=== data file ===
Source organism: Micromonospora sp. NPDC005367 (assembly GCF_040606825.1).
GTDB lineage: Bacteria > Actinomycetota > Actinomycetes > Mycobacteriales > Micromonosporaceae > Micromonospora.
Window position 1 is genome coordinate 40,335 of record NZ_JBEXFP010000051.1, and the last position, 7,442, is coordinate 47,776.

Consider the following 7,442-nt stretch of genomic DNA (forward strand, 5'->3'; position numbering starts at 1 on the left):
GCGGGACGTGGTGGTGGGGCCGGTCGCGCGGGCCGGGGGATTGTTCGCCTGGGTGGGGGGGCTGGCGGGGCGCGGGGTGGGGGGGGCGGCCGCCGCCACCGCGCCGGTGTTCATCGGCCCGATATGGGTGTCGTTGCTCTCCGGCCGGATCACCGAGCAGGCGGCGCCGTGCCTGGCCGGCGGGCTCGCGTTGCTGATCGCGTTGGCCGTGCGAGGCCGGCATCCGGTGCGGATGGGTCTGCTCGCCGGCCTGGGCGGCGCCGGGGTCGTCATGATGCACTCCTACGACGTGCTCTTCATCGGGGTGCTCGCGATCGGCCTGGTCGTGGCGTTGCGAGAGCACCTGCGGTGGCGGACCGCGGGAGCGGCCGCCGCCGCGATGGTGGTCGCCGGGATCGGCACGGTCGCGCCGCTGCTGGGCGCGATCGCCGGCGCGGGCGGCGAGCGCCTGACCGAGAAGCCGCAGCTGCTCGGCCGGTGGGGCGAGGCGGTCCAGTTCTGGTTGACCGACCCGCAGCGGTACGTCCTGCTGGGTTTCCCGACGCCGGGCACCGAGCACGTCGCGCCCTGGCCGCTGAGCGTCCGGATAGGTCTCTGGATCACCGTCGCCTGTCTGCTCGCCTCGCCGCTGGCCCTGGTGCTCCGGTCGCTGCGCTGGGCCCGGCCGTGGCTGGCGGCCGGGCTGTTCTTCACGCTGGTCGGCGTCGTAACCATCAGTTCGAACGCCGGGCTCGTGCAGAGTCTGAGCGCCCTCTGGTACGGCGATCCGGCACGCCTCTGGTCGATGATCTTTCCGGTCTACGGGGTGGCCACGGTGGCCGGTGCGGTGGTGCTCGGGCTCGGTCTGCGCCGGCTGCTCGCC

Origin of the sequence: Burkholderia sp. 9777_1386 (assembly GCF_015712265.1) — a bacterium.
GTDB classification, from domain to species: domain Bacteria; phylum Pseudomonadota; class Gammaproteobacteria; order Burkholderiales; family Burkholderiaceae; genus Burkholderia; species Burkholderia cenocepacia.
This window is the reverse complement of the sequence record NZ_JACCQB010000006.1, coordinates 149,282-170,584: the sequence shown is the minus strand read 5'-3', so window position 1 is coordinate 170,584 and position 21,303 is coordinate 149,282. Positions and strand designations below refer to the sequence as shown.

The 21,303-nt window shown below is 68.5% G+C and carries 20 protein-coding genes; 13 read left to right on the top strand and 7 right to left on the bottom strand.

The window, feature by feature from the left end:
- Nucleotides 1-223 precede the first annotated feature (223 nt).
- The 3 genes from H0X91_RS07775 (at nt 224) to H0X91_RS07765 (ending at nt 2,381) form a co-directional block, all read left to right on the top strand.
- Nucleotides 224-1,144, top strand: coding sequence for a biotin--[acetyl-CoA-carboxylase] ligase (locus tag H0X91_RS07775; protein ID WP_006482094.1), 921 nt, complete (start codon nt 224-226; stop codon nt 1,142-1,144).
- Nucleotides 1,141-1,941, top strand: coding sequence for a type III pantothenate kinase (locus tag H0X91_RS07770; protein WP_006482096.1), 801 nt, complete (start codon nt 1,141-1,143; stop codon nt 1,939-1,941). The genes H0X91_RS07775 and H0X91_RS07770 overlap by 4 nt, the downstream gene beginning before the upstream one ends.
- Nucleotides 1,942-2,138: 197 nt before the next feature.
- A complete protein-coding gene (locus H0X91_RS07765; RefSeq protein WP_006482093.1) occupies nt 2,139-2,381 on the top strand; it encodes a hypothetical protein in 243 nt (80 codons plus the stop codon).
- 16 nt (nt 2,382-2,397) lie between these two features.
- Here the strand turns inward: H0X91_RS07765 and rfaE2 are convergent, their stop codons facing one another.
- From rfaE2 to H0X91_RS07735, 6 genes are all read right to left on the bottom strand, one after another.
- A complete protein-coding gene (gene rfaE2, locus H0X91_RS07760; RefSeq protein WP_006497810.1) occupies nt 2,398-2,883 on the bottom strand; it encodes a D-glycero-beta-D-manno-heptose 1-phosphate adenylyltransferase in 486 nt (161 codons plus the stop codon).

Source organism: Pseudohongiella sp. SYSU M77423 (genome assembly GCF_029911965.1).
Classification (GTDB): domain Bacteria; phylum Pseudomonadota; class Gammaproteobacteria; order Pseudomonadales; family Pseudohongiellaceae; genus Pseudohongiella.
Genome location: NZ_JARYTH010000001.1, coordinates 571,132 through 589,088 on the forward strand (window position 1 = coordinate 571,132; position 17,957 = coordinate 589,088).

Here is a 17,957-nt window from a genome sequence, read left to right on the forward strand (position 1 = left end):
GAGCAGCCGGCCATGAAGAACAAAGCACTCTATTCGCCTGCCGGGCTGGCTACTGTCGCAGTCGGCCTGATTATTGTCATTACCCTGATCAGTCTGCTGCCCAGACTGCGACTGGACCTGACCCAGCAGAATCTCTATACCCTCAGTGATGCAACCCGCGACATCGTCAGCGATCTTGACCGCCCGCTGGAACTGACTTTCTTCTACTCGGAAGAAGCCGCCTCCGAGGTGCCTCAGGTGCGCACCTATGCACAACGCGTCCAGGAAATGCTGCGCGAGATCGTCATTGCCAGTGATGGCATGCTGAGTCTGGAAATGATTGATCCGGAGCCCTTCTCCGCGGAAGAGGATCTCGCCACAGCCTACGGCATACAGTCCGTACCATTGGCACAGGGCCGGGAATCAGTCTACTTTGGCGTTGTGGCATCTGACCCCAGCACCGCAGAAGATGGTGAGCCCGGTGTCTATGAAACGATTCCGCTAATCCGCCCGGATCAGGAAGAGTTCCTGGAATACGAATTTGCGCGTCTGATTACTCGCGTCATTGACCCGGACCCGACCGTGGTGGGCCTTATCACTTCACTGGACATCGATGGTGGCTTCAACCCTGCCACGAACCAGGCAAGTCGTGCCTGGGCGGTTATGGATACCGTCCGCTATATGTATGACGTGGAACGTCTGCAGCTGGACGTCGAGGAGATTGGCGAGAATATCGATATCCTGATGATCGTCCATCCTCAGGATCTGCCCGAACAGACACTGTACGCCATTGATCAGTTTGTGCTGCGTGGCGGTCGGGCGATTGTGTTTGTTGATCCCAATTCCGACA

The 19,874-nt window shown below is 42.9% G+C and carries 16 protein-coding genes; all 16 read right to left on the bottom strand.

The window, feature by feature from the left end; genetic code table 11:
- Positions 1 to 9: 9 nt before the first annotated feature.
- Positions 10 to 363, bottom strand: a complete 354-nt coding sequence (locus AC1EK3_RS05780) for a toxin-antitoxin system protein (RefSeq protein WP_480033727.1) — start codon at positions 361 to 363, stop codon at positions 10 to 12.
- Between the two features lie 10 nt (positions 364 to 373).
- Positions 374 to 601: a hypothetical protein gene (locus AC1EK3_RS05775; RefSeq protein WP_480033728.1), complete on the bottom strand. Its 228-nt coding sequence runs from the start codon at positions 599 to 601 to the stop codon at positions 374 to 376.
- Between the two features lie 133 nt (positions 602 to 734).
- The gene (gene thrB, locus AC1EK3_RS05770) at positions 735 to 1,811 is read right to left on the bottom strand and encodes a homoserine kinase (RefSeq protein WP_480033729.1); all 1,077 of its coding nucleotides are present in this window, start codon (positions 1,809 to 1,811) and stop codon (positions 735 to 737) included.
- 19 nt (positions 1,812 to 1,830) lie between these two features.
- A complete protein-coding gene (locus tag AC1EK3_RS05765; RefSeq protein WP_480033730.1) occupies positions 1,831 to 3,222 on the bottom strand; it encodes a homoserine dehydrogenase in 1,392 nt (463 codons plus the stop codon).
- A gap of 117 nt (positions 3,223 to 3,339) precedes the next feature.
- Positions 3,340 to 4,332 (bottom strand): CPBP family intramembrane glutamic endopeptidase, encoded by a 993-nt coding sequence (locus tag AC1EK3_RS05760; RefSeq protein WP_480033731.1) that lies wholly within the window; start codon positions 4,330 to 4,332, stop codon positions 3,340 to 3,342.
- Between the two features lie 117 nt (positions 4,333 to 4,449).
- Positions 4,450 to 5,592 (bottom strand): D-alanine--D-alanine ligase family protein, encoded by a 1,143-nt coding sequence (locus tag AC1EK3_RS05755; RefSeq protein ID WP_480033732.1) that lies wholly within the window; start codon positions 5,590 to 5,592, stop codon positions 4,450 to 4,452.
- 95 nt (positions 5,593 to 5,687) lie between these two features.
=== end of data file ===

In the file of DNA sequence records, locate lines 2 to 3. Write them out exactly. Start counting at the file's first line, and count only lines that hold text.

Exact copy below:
GTDB lineage: Bacteria > Actinomycetota > Actinomycetes > Mycobacteriales > Micromonosporaceae > Micromonospora.
Window position 1 is genome coordinate 40,335 of record NZ_JBEXFP010000051.1, and the last position, 7,442, is coordinate 47,776.